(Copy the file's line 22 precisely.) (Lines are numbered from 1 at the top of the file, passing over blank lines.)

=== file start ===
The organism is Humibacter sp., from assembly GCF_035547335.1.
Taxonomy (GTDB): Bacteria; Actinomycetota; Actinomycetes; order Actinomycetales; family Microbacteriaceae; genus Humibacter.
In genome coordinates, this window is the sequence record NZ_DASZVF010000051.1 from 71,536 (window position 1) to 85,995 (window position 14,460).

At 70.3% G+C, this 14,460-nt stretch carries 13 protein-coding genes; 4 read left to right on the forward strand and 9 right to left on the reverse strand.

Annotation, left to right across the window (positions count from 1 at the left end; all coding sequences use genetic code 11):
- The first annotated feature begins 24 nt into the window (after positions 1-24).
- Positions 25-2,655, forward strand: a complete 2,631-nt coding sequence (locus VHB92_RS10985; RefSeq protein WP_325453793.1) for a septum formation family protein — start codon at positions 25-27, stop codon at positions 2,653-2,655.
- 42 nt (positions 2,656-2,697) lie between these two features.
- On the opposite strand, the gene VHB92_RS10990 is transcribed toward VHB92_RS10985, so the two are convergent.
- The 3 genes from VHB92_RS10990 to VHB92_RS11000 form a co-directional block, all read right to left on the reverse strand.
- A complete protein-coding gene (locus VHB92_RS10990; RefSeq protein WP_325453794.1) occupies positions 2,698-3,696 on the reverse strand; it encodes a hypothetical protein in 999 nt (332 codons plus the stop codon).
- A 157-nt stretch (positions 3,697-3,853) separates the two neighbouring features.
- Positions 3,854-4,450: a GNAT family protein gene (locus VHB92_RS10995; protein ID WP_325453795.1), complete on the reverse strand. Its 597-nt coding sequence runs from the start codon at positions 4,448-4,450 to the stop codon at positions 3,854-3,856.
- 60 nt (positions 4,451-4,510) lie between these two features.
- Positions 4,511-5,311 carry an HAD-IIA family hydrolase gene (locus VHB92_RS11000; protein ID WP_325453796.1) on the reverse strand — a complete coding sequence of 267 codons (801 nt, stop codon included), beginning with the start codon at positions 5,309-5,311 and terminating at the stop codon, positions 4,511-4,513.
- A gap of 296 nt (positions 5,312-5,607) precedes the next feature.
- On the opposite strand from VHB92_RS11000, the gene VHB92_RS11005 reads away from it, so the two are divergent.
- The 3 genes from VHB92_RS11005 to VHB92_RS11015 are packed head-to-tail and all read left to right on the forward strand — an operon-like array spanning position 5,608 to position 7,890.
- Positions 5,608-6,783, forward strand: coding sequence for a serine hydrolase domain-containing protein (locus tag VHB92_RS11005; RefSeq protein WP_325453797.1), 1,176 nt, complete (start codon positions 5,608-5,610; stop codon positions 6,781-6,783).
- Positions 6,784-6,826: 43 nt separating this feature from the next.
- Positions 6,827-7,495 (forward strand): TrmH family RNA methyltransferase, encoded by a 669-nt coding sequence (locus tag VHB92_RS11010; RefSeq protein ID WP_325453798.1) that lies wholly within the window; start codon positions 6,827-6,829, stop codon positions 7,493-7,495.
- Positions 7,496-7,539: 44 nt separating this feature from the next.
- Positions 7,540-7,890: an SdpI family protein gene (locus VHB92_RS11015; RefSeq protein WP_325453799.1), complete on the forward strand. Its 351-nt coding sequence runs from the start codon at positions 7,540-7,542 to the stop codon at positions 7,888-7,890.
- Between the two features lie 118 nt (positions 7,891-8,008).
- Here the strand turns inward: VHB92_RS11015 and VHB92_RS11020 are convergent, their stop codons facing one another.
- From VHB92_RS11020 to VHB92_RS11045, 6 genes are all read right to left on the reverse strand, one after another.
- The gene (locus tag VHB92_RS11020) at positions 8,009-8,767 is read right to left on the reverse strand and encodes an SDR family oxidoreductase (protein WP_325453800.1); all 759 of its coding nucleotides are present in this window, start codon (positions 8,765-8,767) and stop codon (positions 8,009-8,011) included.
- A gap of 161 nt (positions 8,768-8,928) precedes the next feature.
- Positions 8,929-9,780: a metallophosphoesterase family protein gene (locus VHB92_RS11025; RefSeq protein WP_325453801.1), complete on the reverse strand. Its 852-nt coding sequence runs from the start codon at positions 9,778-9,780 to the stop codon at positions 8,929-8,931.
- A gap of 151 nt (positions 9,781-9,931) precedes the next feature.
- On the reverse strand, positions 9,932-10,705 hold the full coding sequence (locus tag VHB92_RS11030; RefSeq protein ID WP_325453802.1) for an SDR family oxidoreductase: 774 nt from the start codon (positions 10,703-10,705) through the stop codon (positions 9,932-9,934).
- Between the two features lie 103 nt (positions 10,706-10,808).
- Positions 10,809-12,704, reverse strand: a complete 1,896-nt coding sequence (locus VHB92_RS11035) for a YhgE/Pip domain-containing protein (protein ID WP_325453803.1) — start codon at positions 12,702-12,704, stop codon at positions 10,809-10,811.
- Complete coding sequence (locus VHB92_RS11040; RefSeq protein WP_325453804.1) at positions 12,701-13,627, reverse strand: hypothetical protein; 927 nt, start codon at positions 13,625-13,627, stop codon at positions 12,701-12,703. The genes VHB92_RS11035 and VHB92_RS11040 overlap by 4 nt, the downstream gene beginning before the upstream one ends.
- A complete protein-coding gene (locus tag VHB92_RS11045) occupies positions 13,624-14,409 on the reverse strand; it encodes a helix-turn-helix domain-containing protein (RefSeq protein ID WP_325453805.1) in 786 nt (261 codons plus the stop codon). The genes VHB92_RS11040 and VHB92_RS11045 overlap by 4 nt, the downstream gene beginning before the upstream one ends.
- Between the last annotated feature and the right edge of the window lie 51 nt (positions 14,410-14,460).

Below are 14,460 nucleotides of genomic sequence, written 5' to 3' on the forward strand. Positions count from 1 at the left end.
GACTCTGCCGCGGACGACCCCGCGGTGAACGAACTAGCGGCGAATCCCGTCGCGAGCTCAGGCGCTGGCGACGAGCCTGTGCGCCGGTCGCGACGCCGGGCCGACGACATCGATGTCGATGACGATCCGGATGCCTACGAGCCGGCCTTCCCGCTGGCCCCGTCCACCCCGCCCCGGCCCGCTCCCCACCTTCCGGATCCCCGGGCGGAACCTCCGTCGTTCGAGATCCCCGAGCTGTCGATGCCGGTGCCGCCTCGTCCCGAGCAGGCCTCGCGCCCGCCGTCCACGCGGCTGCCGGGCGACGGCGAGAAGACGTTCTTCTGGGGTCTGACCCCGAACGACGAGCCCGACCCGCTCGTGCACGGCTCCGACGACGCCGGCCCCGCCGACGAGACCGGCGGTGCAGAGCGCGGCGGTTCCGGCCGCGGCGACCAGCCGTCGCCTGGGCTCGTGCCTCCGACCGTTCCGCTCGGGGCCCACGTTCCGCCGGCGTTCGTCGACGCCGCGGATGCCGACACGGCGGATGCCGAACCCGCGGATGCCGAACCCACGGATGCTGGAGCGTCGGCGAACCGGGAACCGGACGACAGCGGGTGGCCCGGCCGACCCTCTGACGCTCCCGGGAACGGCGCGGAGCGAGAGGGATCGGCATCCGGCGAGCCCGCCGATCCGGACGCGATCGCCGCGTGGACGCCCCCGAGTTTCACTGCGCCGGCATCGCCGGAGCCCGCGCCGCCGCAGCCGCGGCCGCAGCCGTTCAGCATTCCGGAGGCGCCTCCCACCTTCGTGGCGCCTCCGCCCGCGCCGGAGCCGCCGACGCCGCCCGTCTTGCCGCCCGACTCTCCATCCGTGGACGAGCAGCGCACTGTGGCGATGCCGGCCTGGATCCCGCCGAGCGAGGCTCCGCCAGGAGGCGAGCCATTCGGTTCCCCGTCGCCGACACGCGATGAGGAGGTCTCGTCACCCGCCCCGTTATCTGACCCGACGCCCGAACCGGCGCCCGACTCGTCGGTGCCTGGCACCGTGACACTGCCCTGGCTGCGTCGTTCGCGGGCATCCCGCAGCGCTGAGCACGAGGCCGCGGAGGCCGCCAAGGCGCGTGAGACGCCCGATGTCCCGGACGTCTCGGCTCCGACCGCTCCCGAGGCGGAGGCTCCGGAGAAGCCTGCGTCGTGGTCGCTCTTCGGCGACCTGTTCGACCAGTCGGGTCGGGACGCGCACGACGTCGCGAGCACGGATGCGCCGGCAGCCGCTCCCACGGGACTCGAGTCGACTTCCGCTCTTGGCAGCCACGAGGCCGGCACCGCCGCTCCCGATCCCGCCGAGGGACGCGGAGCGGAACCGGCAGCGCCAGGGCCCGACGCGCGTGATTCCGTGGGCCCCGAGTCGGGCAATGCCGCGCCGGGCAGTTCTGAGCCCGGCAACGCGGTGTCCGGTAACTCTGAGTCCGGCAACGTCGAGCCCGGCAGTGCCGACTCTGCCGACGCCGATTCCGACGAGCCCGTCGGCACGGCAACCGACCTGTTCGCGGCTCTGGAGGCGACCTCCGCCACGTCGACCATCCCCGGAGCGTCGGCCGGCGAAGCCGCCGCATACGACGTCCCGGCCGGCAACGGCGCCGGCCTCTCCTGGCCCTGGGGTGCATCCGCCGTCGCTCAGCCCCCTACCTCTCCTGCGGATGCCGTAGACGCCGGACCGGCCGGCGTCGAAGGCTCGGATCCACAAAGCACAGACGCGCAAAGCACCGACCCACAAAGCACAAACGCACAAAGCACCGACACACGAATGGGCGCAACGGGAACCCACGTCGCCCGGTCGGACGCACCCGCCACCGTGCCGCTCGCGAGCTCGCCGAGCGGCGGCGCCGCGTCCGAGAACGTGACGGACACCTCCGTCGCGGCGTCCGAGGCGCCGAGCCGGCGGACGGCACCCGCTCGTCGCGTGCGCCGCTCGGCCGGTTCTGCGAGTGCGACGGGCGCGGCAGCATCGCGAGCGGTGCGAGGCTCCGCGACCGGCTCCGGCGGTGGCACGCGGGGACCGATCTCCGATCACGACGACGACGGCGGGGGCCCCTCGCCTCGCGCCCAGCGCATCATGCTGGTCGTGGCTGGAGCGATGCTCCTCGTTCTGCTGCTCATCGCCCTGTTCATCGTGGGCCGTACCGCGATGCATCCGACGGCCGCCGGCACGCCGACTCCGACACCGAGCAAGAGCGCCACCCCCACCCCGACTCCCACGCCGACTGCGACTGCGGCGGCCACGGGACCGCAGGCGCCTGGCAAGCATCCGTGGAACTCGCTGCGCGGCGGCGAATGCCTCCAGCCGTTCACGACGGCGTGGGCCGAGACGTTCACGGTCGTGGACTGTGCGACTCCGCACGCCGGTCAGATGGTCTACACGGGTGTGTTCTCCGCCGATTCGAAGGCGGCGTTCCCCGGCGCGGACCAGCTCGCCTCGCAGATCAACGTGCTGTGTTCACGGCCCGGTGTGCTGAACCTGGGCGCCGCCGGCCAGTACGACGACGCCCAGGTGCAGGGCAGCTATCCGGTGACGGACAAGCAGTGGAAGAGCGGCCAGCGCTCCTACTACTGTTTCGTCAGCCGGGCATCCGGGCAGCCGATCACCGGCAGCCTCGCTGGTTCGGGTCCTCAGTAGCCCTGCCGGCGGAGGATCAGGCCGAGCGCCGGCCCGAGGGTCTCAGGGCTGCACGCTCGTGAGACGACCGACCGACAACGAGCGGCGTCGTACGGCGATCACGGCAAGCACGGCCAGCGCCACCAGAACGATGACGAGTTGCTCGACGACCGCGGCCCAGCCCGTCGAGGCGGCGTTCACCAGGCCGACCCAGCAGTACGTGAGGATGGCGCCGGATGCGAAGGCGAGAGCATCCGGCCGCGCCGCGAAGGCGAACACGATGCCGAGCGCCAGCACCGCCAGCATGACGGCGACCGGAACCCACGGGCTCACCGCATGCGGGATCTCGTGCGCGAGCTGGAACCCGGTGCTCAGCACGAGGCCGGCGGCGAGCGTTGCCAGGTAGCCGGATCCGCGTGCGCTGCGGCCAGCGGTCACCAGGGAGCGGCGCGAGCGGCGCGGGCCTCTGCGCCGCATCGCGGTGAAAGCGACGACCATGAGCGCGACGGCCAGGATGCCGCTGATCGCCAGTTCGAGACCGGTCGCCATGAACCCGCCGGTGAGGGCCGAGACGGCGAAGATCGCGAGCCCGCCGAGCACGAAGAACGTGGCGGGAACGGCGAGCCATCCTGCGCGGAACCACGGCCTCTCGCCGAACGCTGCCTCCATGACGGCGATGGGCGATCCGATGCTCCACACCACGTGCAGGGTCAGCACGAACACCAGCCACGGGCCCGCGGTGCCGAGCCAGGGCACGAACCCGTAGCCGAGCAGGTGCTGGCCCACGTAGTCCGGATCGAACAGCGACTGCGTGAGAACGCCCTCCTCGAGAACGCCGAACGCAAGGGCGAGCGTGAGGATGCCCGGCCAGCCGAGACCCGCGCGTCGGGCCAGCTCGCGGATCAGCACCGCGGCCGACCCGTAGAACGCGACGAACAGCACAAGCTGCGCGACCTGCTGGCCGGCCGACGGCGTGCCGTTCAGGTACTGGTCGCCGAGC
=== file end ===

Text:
- Positions 7,496-7,539: 44 nt separating this feature from the next.